Realizing the presence, promise, and power of the Kingdom of God.
Kingdom Civics

Jesus: The Proximity of the Kingdom

Jesus’ vision of the proximity of the Kingdom was a threefold vision.

Kingdom Visionaries (7)

 From that time Jesus began to preach, saying, “Repent, for the kingdom of heaven is at hand.” Matthew 4.17

Then and there

Undoubtedly, Jesus had the clearest vision of Kingdom of God of all the Kingdom visionaries we’ve seen or will see. We’ve already observed that Jesus regarded the Kingdom as of the highest priority for His followers. We are to “seek first” the Kingdom, not as the first in a series, but the first in everything we do.

What Jesus accomplished during His earthly sojourn was but a foretaste of what He would do following His resurrection and, ultimately, His return in glory. The full and final unfolding of the Kingdom of God waits the day of Christ’s return. That stage of the Kingdom begins with the gathering of all God’s elect – those who are asleep and those who yet remain (Matt. 24.29-31; 13.36-43). Then, together with Him, His chosen people will return to overthrown the last remaining enemies of God and, in a new heavens and new earth, to dwell in His Kingdom forever (Rev. 19.6-21; 1 Thess. 4.13-17).

In the Kingdom which is coming Jesus’ followers will reside with Him in His Father’s house, in dwellings specially prepared for them by Jesus (Jn. 14.1-3). There they will share in the glory of the Father, the Son, and the Spirit, for they will see Jesus as He is and will be like Him (Jn. 17.20-24; 1 Jn. 3.2).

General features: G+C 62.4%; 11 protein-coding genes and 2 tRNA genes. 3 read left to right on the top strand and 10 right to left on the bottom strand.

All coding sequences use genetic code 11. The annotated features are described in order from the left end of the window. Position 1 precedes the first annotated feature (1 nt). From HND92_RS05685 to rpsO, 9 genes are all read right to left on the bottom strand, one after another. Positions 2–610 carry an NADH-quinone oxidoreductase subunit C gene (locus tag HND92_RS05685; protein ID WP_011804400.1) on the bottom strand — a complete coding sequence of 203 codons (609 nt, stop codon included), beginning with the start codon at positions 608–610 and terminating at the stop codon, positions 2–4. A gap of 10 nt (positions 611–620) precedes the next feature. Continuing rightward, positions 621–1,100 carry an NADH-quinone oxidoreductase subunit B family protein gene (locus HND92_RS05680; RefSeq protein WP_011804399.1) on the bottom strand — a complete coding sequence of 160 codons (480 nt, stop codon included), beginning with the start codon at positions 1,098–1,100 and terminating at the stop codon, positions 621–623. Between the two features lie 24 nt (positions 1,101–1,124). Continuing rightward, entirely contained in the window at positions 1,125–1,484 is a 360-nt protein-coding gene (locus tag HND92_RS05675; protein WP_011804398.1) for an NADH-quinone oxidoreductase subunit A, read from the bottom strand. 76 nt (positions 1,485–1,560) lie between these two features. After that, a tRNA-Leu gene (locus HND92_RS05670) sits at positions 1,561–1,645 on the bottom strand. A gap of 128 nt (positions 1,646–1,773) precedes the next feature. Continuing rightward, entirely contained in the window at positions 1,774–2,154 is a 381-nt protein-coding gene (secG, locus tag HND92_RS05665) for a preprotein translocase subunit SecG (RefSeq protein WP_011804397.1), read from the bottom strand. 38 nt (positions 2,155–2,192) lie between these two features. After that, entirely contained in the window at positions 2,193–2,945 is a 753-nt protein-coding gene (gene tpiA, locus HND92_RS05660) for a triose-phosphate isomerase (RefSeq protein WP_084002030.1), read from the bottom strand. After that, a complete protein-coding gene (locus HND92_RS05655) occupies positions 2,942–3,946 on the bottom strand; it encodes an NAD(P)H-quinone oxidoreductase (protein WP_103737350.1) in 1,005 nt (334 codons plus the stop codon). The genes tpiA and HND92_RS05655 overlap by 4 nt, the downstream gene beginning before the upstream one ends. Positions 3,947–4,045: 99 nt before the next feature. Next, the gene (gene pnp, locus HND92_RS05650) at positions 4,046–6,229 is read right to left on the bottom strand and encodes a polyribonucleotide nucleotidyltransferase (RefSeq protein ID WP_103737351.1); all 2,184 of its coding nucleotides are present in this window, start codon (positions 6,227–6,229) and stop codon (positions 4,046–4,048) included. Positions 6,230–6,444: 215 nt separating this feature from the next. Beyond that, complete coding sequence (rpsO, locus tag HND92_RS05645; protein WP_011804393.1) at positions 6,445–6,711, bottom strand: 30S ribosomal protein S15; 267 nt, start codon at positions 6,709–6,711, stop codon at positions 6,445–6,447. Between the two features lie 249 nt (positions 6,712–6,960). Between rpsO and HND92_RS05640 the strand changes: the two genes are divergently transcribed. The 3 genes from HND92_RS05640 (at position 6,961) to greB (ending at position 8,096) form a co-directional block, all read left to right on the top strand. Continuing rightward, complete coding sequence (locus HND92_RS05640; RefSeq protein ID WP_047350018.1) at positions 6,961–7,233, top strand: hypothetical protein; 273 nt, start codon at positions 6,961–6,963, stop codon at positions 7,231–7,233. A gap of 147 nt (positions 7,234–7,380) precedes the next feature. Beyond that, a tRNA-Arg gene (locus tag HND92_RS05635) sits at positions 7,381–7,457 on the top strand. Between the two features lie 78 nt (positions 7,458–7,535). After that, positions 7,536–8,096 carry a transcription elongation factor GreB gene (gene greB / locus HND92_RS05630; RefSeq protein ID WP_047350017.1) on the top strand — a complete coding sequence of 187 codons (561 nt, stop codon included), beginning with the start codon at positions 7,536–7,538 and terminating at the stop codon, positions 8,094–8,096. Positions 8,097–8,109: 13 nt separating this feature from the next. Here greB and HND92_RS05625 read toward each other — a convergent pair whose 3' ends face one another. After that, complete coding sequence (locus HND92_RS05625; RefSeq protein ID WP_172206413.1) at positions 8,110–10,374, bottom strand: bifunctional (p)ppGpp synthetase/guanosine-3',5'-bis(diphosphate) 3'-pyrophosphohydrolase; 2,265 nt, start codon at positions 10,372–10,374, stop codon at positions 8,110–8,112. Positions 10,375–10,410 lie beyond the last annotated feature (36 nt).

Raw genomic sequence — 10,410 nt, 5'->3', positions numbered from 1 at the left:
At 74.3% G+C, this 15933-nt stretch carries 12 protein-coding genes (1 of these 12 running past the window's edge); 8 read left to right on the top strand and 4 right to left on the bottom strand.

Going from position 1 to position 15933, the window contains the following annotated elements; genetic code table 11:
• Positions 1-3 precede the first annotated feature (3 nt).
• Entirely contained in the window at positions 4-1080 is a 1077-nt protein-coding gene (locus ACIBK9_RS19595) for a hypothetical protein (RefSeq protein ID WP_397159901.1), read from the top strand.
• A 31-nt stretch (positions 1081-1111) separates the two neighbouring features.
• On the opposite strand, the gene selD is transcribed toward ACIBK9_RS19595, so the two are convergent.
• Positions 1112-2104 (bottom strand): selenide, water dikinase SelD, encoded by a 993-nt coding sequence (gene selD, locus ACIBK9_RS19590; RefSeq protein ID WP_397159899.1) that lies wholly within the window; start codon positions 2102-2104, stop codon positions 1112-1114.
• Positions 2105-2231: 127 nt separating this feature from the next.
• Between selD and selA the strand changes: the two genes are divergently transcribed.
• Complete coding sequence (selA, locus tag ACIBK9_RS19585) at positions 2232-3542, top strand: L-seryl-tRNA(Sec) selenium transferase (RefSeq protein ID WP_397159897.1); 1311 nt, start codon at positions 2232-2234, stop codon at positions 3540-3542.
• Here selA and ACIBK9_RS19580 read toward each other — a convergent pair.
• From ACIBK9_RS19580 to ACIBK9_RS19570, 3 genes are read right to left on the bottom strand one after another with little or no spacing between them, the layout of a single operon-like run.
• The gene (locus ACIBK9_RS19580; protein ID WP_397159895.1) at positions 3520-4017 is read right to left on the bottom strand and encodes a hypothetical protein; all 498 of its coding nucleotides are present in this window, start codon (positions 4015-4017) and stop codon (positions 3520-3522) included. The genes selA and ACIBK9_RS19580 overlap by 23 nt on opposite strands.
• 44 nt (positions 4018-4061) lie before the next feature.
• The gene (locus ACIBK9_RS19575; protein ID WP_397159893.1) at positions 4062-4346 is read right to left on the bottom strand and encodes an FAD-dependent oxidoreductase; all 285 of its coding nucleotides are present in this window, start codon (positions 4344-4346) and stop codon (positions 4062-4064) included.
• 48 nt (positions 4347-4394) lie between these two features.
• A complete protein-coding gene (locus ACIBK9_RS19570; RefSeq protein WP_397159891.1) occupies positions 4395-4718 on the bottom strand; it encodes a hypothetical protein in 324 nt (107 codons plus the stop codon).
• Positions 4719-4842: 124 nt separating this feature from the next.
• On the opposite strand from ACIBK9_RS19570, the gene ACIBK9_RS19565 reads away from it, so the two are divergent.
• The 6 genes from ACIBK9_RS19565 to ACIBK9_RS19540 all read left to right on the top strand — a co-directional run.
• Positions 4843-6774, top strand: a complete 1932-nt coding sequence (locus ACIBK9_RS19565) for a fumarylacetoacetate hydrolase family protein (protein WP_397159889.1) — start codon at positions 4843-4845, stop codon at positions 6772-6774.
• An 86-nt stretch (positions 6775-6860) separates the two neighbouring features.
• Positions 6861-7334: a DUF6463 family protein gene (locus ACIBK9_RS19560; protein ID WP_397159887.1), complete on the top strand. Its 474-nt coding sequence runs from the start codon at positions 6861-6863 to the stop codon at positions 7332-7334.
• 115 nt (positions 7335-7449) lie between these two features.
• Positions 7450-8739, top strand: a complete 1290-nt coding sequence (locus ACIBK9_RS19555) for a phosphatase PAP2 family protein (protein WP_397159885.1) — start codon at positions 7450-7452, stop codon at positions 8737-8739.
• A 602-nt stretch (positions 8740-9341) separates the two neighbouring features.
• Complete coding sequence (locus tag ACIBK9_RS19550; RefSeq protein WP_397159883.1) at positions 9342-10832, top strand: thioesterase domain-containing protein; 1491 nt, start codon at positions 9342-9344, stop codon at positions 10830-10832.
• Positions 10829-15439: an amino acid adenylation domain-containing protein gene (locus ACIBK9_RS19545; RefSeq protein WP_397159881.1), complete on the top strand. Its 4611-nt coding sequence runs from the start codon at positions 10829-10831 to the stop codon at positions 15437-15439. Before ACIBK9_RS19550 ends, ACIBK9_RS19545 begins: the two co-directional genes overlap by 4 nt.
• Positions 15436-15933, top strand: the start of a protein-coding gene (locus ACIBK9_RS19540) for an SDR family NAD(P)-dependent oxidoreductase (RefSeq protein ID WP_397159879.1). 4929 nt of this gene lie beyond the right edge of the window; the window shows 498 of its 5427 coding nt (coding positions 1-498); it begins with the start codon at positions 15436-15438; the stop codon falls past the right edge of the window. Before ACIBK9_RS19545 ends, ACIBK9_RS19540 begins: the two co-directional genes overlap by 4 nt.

The Kingdom which is “then and there” will be without sorrow, pain, mourning, or sin (Rev. 21.3, 4). He Who is making all things new will abundantly provide for His citizens then – living water without payment (v. 6) and the indescribable joy and pleasure of being in the presence of God without obstruction or interruption (v. 7; cf. Ps. 16.11). The saints of God will dine with their King and rule with Him in perfect righteousness and peace and joy in the Holy Spirit (Lk. 22.28, 29).

In the new heavens and new earth the citizens of Christ’s coming Kingdom will realize their full potential and God’s original design for world of beauty, goodness, and truth will be gloriously brought to pass.

This is the Kingdom and city to come, to which all are journeying who have been redeemed of the Lord (Ps. 84). It is a place of unutterable beauty, bounty, and brilliance (Rev. 21, 22), and it is the hope of all who follow Jesus in this life.

Jesus saw this hope spread out before Him throughout the course of His earthly ministry. By focusing on it and never losing sight of the Kingdom to come, Jesus was able to run His race, despising the Cross and the shame, to sit down at the right hand of the Majesty on High (Heb. 12.1, 2; Ps. 22). This is the same hope toward which we press as His followers.

Here and now

But the Kingdom of God, as Jesus envisioned it, was not simply for then and there. His preaching and teaching lead us to understand that the Kingdom is also very much a “here and now” reality.

We see this in the way that Jesus declared the Kingdom of God to be “at hand” or “near” or even “in your midst.” Jesus made it clear that the long-awaited reign of God had come to earth in the Person of its Heir-apparent. In His preaching and miracles Jesus heralded the new day which the prophets had foreseen, and He called on all who heard Him to make themselves ready through repentance and new birth to enter this new reality which had come to earth with Him.